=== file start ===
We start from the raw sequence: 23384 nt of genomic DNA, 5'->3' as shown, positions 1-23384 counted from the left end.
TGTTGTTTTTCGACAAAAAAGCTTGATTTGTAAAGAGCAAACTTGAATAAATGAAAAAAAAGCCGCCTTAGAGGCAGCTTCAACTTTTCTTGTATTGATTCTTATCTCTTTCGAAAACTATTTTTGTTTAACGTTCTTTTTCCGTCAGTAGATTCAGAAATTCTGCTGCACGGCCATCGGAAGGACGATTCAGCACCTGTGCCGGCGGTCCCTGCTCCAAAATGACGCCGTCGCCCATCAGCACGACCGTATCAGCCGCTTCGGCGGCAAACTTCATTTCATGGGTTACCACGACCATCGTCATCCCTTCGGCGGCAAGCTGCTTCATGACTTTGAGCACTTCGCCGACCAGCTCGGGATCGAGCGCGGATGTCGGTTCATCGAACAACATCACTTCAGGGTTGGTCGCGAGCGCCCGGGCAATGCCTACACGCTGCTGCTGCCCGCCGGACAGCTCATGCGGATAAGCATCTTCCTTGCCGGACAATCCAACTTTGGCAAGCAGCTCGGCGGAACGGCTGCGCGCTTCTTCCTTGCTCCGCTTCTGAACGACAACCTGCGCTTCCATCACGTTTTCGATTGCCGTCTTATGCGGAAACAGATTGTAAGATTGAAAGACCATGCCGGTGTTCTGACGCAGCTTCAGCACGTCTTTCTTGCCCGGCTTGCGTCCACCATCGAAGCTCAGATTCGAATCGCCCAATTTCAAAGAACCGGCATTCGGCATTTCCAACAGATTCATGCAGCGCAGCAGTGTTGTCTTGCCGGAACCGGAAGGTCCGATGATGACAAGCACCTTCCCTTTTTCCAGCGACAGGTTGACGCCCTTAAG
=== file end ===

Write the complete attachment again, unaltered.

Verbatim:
We start from the raw sequence: 23384 nt of genomic DNA, 5'->3' as shown, positions 1-23384 counted from the left end.
TGTTGTTTTTCGACAAAAAAGCTTGATTTGTAAAGAGCAAACTTGAATAAATGAAAAAAAAGCCGCCTTAGAGGCAGCTTCAACTTTTCTTGTATTGATTCTTATCTCTTTCGAAAACTATTTTTGTTTAACGTTCTTTTTCCGTCAGTAGATTCAGAAATTCTGCTGCACGGCCATCGGAAGGACGATTCAGCACCTGTGCCGGCGGTCCCTGCTCCAAAATGACGCCGTCGCCCATCAGCACGACCGTATCAGCCGCTTCGGCGGCAAACTTCATTTCATGGGTTACCACGACCATCGTCATCCCTTCGGCGGCAAGCTGCTTCATGACTTTGAGCACTTCGCCGACCAGCTCGGGATCGAGCGCGGATGTCGGTTCATCGAACAACATCACTTCAGGGTTGGTCGCGAGCGCCCGGGCAATGCCTACACGCTGCTGCTGCCCGCCGGACAGCTCATGCGGATAAGCATCTTCCTTGCCGGACAATCCAACTTTGGCAAGCAGCTCGGCGGAACGGCTGCGCGCTTCTTCCTTGCTCCGCTTCTGAACGACAACCTGCGCTTCCATCACGTTTTCGATTGCCGTCTTATGCGGAAACAGATTGTAAGATTGAAAGACCATGCCGGTGTTCTGACGCAGCTTCAGCACGTCTTTCTTGCCCGGCTTGCGTCCACCATCGAAGCTCAGATTCGAATCGCCCAATTTCAAAGAACCGGCATTCGGCATTTCCAACAGATTCATGCAGCGCAGCAGTGTTGTCTTGCCGGAACCGGAAGGTCCGATGATGACAAGCACCTTCCCTTTTTCCAGCGACAGGTTGACGCCCTTAAG